The Centre for Safe Air supports collaborative projects regarding high priority air quality hazards including pollution, smoke, dust and biological particles like pollen. Through targeted funding, the Centre develops the capacity of emerging researchers, and fosters the translation of evidence into policy and practice.


Seed funding recipients announced - 2023/2024

The Centre for Safe Air is delighted to announce the successful recipients of Centre for Safe Air seed funding 2023.

  1. Penelope Jones, Fay Johnston, Graeme Zosky, Sotiris Vardoulakis et al. – Let’s talk about air: participatory action research to build capacity in air quality and health.
  2. Sotiris Vardoulakis, Amanda Wheeler, Fay Johnston et al. – An evaluation of public buildings as safe air shelters during smoke episodes.
  3. Shandy Li, Yuming Guo et al. – Projecting global future bushfire-related air pollution using advanced artificial intelligence (AI) technology.
  4. Christine Cowie, Guy Marks, Amanda Wheeler et al. – Characterising differences in urban black carbon and ultrafine particles to inform urban policy making.
  5. Nur Sabrina Idrose, Shyamali Dharmage et al. -Do aeroallergen-induced adverse cardio-respiratory outcomes (heart rate, blood pressure, hs-troponin, lung function) become worse in those with a history of COVID-19 infection or long COVID?

Centre for Safe Air postdoctoral fellows – 2024

Dr Nicolás Borchers Arriagada is a Sohn Hearts and Minds Research Fellow and a Postdoctoral Research Fellow at the Menzies Institute for Medical Research at UTAS. We are delighted to support his research project ‘Using machine learning to predict fire smoke PM2.5 for enhanced fire and health policy in Australia’.

About: With climate change, bushfires will become more frequent and intense. Prescribed burns are used to reduce bushfire risk. Both produce large amounts of smoke, affect the health of Australians and result in high costs for society. This project will enable fire and air quality practitioners better project health, by presenting an assessment of historical and future impacts of fire smoke PM2.5 and developing an interactive desktop tool to improve the assessment of fires across Australia.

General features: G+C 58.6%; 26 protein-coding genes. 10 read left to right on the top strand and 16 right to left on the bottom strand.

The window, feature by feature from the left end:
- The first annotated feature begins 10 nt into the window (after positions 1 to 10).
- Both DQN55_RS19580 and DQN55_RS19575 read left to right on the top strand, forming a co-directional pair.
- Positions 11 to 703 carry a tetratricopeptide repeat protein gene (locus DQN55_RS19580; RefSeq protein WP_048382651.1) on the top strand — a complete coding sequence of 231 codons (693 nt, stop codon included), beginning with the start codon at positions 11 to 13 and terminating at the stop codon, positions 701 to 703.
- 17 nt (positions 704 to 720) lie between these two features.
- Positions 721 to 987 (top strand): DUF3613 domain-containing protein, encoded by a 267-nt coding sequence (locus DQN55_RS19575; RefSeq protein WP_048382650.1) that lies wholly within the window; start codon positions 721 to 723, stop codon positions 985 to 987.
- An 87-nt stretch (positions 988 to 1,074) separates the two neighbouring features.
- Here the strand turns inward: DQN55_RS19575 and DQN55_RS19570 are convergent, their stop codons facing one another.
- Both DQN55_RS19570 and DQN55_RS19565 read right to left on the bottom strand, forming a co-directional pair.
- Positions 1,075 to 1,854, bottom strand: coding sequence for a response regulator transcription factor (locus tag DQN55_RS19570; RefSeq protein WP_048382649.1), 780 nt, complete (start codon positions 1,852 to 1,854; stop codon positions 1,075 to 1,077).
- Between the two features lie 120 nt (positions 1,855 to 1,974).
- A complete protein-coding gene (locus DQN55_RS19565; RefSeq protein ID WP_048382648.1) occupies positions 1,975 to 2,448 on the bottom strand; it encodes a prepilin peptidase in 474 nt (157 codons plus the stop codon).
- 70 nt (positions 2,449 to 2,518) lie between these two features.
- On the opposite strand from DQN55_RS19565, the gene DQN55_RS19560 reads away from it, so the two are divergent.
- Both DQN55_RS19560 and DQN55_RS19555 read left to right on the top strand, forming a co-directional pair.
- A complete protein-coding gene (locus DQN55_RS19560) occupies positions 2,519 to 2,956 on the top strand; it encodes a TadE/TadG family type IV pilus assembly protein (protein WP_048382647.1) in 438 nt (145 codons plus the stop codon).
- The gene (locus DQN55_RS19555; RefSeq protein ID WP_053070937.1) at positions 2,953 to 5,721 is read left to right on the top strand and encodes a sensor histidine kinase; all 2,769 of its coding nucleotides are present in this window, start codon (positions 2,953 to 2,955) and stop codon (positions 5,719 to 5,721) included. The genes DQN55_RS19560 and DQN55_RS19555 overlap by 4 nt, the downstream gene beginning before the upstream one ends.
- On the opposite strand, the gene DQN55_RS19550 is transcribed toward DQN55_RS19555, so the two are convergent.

Dr Sabrina Idrose is an early career Research Fellow specialising in Environmental Epidemiology, at the Allergy and Lung Health Unit, University of Melbourne. We are delighted to support her research project ‘Breathe with Caution: Unravelling novel insights into aeroallergen induced cardio-respiratory health effects and developing innovative tools for predicting its risks’.

About: Climate change has increased aeroallergen levels, which could be a major health hazard for lung and heart diseases. However, at present, it is not well understood how aeroallergens impact the lungs and heart, nor who is most susceptible when aeroallergen levels are high. Dr Idrose will investigate if aeroallergen exposure can affect the lungs and heart and develop tools to identify those at risk of harm to facilitate early detection and management, and ultimately reduce its health burden.

Introducing our new post doctoral fellow, Dr Rachel Tham. Dr Tham is a Research Fellow at the University of Melbourne based in the Department of Medicine and Melbourne School of Population and Global Health.

We are delighted to fund her research project: ‘Investigating airborne allergen-pollutant co-exposures on allergic respiratory health – a mixed method approach’

About the project: Poor air quality is the leading environmental contributor to disease burden. Climate change affects air quality, including pollen and fungal allergens and is emerging as a serious threat to community health. Little is known about how air pollution can worsen the effect of airborne allergens on health. My research examines the combined effects of airborne allergens and air pollutants on allergic respiratory health to inform understanding of their health risks and enable people to manage exposure.